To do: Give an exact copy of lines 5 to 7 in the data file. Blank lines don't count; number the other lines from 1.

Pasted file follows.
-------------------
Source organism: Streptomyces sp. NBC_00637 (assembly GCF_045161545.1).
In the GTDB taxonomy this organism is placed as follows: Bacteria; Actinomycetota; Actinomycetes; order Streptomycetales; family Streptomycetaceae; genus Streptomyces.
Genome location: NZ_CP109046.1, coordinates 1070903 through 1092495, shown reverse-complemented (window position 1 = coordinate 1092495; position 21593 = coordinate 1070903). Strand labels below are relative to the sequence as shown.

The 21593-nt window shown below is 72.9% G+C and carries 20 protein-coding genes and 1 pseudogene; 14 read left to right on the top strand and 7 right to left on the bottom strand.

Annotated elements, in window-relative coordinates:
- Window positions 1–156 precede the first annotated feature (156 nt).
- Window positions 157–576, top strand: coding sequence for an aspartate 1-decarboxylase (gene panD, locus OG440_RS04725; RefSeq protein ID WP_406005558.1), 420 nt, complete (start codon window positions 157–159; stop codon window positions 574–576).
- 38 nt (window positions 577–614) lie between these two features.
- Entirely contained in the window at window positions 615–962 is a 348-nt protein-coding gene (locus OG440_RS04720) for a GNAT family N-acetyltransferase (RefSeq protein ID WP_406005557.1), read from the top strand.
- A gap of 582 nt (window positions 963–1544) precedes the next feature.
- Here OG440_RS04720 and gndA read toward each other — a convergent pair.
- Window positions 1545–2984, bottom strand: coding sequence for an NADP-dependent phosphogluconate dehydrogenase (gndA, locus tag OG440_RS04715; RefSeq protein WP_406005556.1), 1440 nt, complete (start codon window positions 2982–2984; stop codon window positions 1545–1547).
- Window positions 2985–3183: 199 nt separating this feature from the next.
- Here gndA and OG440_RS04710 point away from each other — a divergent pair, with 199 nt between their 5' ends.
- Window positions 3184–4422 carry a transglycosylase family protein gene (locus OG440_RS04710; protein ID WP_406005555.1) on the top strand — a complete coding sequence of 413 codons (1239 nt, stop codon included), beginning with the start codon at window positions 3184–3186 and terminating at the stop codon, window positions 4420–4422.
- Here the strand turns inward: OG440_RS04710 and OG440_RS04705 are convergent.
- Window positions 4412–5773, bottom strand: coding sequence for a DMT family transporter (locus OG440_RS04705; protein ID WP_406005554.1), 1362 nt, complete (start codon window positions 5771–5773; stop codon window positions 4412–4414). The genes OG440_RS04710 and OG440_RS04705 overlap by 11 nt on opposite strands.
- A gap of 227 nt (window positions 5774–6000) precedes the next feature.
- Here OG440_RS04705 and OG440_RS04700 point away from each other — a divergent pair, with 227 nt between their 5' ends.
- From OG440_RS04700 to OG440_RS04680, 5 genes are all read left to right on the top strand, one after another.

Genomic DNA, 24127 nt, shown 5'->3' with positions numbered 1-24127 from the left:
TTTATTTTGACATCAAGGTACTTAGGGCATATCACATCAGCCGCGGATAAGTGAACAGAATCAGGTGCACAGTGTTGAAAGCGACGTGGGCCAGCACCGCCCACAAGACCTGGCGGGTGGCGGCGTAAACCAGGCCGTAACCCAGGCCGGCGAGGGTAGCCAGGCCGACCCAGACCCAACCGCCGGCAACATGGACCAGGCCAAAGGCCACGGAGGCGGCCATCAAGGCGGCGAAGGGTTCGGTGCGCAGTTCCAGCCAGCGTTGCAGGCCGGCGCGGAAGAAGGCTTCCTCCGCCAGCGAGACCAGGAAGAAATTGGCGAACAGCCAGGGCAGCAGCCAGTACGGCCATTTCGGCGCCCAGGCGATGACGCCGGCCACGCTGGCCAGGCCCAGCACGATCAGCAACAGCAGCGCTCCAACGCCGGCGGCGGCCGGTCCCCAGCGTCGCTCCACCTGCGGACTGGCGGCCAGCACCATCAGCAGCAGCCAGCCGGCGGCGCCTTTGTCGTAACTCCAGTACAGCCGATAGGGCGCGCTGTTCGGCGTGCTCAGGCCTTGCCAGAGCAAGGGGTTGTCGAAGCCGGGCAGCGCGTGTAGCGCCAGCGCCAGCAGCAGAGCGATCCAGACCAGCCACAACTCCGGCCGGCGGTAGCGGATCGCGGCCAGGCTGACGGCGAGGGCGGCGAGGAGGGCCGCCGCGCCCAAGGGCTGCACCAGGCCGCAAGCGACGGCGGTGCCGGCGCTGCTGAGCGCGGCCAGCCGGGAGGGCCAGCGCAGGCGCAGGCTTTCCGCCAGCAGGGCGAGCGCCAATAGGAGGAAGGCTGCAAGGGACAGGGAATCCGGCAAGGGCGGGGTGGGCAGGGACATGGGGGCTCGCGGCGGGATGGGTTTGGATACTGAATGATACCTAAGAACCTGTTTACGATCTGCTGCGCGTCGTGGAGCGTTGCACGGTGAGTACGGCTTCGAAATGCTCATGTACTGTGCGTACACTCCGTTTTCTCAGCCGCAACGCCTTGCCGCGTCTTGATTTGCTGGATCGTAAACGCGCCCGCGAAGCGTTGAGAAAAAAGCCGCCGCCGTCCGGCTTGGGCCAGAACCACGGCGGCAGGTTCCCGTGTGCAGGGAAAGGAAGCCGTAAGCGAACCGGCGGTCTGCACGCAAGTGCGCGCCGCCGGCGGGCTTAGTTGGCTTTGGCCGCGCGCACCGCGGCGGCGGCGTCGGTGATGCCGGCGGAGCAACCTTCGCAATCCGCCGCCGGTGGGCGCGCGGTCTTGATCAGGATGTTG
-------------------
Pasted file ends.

Annotated elements, in window-relative coordinates:
- Window positions 1–156 precede the first annotated feature (156 nt).
- Window positions 157–576, top strand: coding sequence for an aspartate 1-decarboxylase (gene panD, locus OG440_RS04725; RefSeq protein ID WP_406005558.1), 420 nt, complete (start codon window positions 157–159; stop codon window positions 574–576).